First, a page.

For each of the following scenarios, consider whether the teachers’ private or off-duty conduct undermined or compromised their on-duty position and whether it should have implications for their employment or certification status.
Susan B is a high school English teacher with 20 years of experience. During a sabbatical leave, Ms. B takes a part-time job as a stripper in a local club. While still completing the professional expectations of her sabbatical, Ms. B feels she can earn some extra money and is not jeopardizing her career since she is technically not teaching at the time. News of her employment, however, spreads throughout the community and the administration receives complaints about the teachers' dual employment. Would your opinion change if Ms. B was a stripper during college to subsidize her tuition but quit after graduation?
James C. is a middle school history teacher who was arrested for drunk driving. After several months, the teacher goes to court and is convicted of the offense. When the district moves to have Mr. C fired for his conviction, Mr. C argues that this offense has no influence over his ability to instruct his students. Also, the offense happened during the weekend on his private time.
Melanie R. is a middle school physical education teacher who was arrested for possession of drug paraphernalia and a small amount of marijuana over the summer. Since it was her first offense, Miss R. was able to enter a drug rehabilitation program rather than go to jail. Miss R. receives notice that a complaint has been filed with the Department of Education and that her certification may be in jeopardy. Miss R. believes that because the offense happened over the summer on "her time" that it should not have any effect on her profession.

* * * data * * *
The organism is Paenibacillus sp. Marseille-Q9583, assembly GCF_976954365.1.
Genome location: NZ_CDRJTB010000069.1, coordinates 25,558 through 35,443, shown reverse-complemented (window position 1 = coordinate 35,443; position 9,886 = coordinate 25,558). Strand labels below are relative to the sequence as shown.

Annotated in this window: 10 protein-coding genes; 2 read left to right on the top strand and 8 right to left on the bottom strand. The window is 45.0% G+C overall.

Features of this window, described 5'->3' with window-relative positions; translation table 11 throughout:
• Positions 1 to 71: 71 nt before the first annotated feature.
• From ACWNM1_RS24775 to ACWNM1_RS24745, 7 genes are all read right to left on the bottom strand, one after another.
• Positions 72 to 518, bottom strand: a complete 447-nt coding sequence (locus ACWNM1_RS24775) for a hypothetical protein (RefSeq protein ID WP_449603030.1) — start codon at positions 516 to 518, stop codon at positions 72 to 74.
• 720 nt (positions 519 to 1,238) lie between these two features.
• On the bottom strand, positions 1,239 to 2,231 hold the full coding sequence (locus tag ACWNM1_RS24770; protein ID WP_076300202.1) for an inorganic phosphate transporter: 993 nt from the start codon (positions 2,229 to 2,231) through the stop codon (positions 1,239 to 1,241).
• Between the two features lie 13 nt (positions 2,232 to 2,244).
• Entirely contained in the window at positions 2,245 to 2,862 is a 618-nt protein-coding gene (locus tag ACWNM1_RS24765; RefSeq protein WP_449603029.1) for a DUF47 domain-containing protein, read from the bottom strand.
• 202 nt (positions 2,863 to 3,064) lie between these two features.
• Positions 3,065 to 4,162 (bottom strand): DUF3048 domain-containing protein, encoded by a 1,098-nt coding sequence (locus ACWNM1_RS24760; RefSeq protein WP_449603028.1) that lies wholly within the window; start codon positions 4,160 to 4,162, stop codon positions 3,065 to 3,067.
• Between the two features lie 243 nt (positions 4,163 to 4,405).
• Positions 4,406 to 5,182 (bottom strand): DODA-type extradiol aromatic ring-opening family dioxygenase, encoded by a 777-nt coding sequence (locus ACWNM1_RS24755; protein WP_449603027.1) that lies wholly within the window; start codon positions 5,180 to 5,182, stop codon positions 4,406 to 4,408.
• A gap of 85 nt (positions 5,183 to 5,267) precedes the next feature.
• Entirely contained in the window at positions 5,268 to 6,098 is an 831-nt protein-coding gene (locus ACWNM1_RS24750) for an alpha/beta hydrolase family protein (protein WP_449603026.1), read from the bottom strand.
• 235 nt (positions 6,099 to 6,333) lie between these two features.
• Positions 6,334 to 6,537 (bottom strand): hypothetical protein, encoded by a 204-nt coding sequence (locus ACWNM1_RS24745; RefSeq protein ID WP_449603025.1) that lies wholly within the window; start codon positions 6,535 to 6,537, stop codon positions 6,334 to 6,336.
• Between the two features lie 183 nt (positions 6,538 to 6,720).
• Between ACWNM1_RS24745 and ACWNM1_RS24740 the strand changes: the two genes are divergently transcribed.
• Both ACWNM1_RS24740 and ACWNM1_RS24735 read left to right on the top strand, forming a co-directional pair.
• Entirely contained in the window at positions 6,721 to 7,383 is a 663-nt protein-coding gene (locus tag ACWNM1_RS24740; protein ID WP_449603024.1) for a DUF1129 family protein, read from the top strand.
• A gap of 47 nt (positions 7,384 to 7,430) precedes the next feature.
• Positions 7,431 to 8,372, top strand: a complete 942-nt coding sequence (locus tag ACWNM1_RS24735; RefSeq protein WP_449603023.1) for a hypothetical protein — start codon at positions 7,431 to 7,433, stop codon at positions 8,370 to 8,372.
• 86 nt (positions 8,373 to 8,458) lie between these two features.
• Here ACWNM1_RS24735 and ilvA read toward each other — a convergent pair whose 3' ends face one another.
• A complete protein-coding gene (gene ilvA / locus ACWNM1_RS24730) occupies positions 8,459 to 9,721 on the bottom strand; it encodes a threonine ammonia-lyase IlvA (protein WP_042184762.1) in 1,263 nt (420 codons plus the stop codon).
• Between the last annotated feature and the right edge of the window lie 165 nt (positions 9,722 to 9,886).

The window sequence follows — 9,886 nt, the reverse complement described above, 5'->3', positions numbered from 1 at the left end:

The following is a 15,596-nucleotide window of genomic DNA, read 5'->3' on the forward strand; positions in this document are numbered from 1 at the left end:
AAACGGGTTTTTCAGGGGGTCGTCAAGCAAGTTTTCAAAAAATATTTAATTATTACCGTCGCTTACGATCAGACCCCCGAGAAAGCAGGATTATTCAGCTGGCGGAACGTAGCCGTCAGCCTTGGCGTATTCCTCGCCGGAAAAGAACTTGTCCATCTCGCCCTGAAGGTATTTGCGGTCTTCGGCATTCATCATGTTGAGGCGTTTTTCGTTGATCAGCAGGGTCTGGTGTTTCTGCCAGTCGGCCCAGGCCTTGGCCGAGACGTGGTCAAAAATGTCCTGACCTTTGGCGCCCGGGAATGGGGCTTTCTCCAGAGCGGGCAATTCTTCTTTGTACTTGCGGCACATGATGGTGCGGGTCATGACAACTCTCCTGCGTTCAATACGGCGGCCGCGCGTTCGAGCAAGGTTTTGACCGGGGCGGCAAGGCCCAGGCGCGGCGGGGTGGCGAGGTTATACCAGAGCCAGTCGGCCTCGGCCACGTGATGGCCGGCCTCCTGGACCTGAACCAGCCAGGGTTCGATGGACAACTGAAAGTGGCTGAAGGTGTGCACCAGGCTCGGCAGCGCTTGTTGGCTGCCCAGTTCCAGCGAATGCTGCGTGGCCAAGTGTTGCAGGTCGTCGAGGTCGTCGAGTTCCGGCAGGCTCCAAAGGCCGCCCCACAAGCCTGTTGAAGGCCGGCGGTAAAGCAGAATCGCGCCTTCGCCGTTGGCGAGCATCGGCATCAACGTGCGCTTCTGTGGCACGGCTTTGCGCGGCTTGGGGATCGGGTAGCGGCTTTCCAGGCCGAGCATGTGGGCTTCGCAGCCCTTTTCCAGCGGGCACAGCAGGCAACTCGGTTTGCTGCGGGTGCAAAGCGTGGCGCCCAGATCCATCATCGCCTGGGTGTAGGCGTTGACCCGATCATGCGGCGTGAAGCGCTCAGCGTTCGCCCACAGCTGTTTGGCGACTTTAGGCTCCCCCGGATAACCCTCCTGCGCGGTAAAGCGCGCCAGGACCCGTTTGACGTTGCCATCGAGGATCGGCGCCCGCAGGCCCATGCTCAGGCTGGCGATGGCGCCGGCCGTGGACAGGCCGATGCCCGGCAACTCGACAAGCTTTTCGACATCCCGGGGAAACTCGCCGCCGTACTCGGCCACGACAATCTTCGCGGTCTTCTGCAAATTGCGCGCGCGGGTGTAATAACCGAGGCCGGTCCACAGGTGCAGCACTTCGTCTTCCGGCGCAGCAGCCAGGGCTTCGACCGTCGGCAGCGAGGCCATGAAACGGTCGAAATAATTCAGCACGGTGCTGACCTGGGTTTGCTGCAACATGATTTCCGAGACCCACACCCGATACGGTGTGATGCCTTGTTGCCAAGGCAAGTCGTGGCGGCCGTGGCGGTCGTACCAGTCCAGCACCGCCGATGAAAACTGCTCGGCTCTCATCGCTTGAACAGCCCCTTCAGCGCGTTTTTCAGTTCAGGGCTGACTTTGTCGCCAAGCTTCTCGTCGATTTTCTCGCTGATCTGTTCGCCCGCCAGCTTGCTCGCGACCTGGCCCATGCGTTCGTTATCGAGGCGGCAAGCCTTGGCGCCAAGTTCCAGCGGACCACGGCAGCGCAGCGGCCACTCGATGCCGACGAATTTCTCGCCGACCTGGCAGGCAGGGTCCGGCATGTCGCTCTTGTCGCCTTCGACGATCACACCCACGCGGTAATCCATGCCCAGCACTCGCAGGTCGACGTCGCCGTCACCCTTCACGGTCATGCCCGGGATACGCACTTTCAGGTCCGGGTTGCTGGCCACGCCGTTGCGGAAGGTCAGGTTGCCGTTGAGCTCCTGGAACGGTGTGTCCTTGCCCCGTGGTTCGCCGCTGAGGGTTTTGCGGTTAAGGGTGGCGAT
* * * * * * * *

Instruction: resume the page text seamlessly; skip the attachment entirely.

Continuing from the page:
Peter W is a fourth grade teacher. After a contentious divorce from his wife, the two have battled for custody of their two children. In an attempt to gain full custody of the children, Mr. W forges the signature of his ex-wife's lawyer on court documents and files them with the county courthouse. The forgery is discovered by court officials and Mr. W is arrested for the offense. Mr. W believes that since the forgery did not directly affect his ability to instruct his students that it should not influence his career or certification status.
Frank K is a high school biology teacher who sells "knock-off" handbags and watches at a flea market over the weekends. State police are alerted to Mr. K's business and arrest him for selling counterfeit goods. When his case goes to trial, Mr. K is found guilty of the charges and pays a considerable fine. Despite his legal trouble, he finds comfort that he'll still have his teaching career to help pay the bills.
While these cases are fictional, real cases that have been adjudicated by the Pennsylvania Standards and Practices Commission can be accessed by visiting the